Surveillance Scoring China isn’t the only country with a draconian “social credit score” system — there’s one quite a bit like it operating in the U.S. Except that it’s being run by American businesses, not the government. There’s plenty of evidence that retailers have been using a technique called “surveillance scoring” for decades in which consumers are given a secret score by an algorithm to g

6h

Major Medical Groups Release Call to Action on Climate Change

The agenda urges emissions reductions and a guarantee of access to clean water — Read more on ScientificAmerican.com

6h

You've Heard of Postpartum Depression, But Probably Not Postpartum Anxiety

More accurately known as perinatal anxiety, and like most people, I had no idea it existed until it struck me — Read more on ScientificAmerican.com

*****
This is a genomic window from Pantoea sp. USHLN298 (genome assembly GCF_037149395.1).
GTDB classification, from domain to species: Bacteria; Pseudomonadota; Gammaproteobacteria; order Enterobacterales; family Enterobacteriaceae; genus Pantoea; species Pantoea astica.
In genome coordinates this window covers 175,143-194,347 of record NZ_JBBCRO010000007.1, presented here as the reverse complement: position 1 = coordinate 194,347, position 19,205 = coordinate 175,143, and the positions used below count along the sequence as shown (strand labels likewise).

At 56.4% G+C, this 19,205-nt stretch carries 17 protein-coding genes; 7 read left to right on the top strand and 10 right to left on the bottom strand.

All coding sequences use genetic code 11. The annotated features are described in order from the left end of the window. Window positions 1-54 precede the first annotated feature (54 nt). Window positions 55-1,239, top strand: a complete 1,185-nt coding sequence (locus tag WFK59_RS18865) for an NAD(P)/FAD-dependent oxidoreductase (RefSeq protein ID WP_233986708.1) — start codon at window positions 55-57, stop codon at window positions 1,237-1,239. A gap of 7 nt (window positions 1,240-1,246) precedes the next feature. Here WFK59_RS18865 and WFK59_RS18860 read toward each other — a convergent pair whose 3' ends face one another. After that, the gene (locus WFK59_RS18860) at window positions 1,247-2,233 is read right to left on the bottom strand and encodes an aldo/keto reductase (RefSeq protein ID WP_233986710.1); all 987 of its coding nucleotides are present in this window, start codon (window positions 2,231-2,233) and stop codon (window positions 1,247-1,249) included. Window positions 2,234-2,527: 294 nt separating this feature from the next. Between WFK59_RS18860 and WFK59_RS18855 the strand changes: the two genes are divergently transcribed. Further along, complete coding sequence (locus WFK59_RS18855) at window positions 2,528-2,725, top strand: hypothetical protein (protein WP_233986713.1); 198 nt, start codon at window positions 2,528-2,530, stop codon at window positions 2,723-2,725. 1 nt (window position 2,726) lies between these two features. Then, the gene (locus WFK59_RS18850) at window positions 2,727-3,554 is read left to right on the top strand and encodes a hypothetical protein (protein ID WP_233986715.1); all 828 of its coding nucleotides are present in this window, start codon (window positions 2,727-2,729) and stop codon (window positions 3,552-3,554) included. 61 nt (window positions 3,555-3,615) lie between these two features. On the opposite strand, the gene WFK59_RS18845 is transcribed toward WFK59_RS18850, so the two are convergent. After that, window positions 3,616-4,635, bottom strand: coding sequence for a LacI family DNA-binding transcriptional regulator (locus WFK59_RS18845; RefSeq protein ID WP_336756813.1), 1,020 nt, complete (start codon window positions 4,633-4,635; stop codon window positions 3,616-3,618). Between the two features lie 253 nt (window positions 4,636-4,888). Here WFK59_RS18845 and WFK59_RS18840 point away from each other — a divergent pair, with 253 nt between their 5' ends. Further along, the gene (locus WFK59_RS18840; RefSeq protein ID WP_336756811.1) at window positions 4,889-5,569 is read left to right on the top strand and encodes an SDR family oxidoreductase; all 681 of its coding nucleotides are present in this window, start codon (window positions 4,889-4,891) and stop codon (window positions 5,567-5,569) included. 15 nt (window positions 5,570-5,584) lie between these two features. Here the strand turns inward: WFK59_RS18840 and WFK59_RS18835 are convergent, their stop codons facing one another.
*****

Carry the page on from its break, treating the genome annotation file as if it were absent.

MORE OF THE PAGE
6h

Botox Maker Allergan Is Sold to AbbVie in $63 Billion Deal

The transaction would give AbbVie a potent source of popular treatments as it faces the loss of patent protection for its best-selling drug, Humira.

6h

2020 Hyundai Palisade Review: A New Star Among Midsize SUVs

Hyundai's first big SUV is a hit: The Palisade is roomy, quiet, off-road capable, and an immediate thorn in the side of the equally new Ford Explorer. Which Hyundai undercuts by $10K on price. The post 2020 Hyundai Palisade Review: A New Star Among Midsize SUVs appeared first on ExtremeTech .

6h

Endelig aftale: Italiensk konsortium skal bygge 80 procent af Nyt OUH

PLUS. Øget brug af præfabrikation, ændret byggesystem og tilpasning af installationer på patientstuer gør, at Region Syddanmark nu tør underskrive endelig kontrakt om byggeri af endnu en del af Nyt OUH

6h

Daily briefing: Athletes’ guts host a performance-enhancing microbe

Nature, Published online: 25 June 2019; doi:10.1038/d41586-019-02003-x V. atypica eats lactate and makes mice run longer. Plus: meet the physician who beat Ebola and inspires other survivors to care for the sick, and explore a tomb for spent nuclear fuel.